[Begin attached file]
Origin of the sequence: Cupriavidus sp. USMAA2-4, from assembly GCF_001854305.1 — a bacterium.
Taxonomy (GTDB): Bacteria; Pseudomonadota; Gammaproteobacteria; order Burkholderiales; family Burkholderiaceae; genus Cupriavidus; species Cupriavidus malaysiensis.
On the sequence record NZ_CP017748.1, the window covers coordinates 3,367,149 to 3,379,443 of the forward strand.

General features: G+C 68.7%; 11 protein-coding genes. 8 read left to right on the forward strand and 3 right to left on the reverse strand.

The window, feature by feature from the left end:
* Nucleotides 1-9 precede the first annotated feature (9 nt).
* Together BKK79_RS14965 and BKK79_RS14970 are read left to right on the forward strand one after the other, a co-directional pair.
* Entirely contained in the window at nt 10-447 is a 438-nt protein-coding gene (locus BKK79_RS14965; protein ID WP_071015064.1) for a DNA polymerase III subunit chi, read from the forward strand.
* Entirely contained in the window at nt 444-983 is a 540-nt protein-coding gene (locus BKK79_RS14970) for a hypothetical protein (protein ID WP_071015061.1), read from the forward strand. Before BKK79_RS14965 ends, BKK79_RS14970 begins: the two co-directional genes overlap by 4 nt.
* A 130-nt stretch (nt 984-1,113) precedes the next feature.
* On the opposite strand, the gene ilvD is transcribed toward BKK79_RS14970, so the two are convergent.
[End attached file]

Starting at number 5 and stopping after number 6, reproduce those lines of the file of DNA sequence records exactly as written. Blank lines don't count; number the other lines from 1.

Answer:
The window, feature by feature from the left end:
* Nucleotides 1-9 precede the first annotated feature (9 nt).